When he is playing well, Hikaru Nakamura doesn't like to shake up his routine. Maybe it's superstition. So when Hikaru opened strong at the prestigious Corus Chess tournament here, he put away the razor.
Wednesday is a rest day at the 13-round event -- a good time to lose the beard, Hikaru decided.
"I just try to keep a certain routine, and this (shaving) is one of the things I've avoided doing,'' he said after his game Tuesday. "Tomorrow, I probably will (shave) and reset everything for the second point of the tournament.''
Round four was bittersweet for the 22-year-old New Yorker. Hikaru played the black pieces against the world champion, Vishy Anand of India. Hikaru has never played a reigning world champ in a formal game, and he was hungry to win. It wouldn't be easy.
White moves first in chess, giving Anand an advantage.
Anand opened by pushing a pawn two squares up the queen file. Hikaru answered by moving his pawn two squares up the king's bishop file -- the Dutch Defense. Hikaru said the opening is rarely played by strong grandmasters, and he hoped that Anand wouldn't be able to cope.
After 33 moves the game ended in a draw. Hikaru looked a bit dejected afterward. Drawing against the world champ is no disgrace. But a victory with black would have been a powerful statement.
"One of the big differences, at least recently, is when I play against anyone, regardless of the color, I feel I'm going to have chances to win,'' he told me.
Afterward, the players went backstage to analyze the game that just ended. Quite a spectacle. It was the first time I'd ever seen players of this caliber conduct a post-mortem. Anand is sort of paunchy and stoop-shouldered, but when his fingers dance over the board he reminds you of Baryshnikov. He rattled off variations he had considered during the game and discarded, exploring whether he missed a chance to win.
Or at least that's what it appeared he was doing.The pace was impossible to follow. At times I wondered if even Hikaru was keeping up.
If you want an idea of the caliber of the event, consider that Anand is only tied for fifth place. He has yet to win a game, drawing all four he has played. In a plaintive "Tweet,'' Anand wrote that he was "still searching for that elusive first win. Self doubts. Have I forgotten how to play chess?''
Not so much.
Hikaru has faced self doubt as well. No one seems certain of his potential. Assessing Hikaru's play, British grandmaster Nigel Short told me: "He blows hot and cold, doesn't he?''
In years past, Hikaru said, his commitment to the game has wavered.
He spoke about the period when he enrolled in Dickinson College, leaving, he said, after a semester. The stark reality is that an aspiring world champion may have no time for a degree. Bobby Fischer dropped out of high school. The world's top-rated player, Magnus Carlsen of Norway, is a full-time chess professional at 19.
Hikaru: "For a few years now I've been focused solely on chess. It was in ... 2007 that I started getting much more serious, and that's when the whole trend of my improvement started.''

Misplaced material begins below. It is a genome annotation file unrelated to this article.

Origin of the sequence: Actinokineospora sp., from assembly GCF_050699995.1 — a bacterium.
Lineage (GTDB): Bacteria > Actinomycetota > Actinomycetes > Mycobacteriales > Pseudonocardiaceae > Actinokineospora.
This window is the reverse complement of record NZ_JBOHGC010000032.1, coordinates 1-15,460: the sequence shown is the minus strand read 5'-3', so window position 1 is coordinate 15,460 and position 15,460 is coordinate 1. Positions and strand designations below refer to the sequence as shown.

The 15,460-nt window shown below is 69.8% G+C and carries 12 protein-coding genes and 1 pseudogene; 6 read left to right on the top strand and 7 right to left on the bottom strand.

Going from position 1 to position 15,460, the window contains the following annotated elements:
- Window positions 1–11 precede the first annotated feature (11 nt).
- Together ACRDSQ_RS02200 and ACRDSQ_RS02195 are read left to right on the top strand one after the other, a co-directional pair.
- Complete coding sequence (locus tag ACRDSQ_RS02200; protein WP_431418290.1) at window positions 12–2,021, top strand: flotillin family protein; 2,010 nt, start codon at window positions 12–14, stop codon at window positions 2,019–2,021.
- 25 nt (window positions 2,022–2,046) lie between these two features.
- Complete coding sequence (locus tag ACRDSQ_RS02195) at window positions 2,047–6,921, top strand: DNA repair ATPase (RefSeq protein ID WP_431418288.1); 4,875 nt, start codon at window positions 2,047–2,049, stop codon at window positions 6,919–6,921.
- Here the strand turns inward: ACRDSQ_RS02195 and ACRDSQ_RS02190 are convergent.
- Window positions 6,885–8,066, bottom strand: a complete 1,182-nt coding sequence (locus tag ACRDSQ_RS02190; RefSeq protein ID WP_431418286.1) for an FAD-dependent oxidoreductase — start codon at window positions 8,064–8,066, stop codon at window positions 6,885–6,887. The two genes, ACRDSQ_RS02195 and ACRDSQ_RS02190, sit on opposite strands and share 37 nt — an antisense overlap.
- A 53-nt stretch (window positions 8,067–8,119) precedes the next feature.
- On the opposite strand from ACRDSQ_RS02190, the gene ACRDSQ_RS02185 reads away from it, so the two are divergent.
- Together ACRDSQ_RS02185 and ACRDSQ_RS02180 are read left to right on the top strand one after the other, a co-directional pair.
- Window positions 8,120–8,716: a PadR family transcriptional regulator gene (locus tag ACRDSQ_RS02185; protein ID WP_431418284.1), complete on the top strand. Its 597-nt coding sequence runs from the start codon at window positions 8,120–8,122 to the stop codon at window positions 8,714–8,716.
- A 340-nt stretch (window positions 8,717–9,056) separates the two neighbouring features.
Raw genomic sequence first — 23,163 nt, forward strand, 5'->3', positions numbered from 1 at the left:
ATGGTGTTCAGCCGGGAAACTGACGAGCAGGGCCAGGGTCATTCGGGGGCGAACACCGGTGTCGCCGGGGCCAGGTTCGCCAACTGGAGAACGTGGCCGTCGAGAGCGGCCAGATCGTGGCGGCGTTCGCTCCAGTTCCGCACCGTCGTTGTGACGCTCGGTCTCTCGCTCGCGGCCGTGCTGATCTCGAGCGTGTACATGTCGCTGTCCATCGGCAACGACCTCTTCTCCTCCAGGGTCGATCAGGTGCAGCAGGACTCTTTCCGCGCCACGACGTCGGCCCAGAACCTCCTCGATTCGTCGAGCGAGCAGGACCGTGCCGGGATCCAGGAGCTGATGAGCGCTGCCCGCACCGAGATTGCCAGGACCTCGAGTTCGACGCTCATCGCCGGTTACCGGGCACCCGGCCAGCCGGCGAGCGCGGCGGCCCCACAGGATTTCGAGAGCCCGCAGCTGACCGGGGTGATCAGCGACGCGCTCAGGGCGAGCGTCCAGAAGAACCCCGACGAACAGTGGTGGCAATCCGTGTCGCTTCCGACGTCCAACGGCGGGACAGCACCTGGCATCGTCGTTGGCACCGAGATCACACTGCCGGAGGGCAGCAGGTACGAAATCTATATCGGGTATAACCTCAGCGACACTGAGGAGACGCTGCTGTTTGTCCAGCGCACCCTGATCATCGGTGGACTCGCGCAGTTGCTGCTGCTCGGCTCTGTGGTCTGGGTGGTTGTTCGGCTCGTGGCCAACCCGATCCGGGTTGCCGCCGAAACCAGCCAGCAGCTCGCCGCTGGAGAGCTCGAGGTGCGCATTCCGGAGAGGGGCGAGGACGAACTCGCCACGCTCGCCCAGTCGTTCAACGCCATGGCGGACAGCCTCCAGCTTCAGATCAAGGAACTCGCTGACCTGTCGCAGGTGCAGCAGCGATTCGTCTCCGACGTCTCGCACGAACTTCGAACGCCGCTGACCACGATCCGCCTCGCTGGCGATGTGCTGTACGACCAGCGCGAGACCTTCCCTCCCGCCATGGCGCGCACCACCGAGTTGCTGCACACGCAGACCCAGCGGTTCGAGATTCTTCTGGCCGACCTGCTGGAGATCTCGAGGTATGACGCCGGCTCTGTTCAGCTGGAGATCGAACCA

Before that point, he said, "I needed a break from chess. I needed a break. That (college) was a way of escaping for the time being. It was definitely an experience that at the time I needed to have. Looking back, if I'd known then what I know now, I probably would not have done that.''
Continuing: "Chess is a great game. It's a lot of fun, but sometimes you wonder what else is out there. For me, that's kind of what I needed.''
I asked if his goal now was becoming world champion. "Absolutely,'' he said.
At this early stage, Hikaru is in a three-way tie for second place. Carlsen is also tied for second, and he and Hikaru face off Thursday, after the rest break.
That's sure to be a crowd-pleaser. The two are the game's most exciting personalities. Hikaru may be the more dynamic player, honing his tactical skill through countless informal games of speech chess. But Magnus is improving at an astounding rate, culminating in his appearance atop the January ratings list.
Anand may hold the title of world champion, but no one is playing better chess right now than Magnus, the ratings show.
One reason may be his coach: ex-world champion Garry Kasparov.
The family retained Kasparov nearly a year ago for a salary of more than $200,000, Magnus's father Henrik said. Magnus's sponsors are helping foot the bill.
When they don't meet in person, teacher and pupil often confer via Skype. Kasparov suggests strings of moves to play in the openings and tournament strategy.
It's Kasparov's openings that worry Hikaru.
"Kasparov revolutionized the game with his opening preparation,'' Hikaru said. "And so obviously, that gives Magnus a huge edge.''
So Hikaru wants to neutralize that advantage. When they sit down to play, Hikaru said he will try to avoid specific openings that Kasparov has perfected.
"If you can avoid walking into that, at the end of the day you're going to be playing a game of chess -- against Magnus, not against Garry,'' Hikaru said.
-- Peter Nicholas in Wijk Aan Zee, The Netherlands
Photo: U.S. Champ Hikaru Nakamua, right, analyzes his game Tuesday with World Champ Vishy Anand. Credit: Peter Nicholas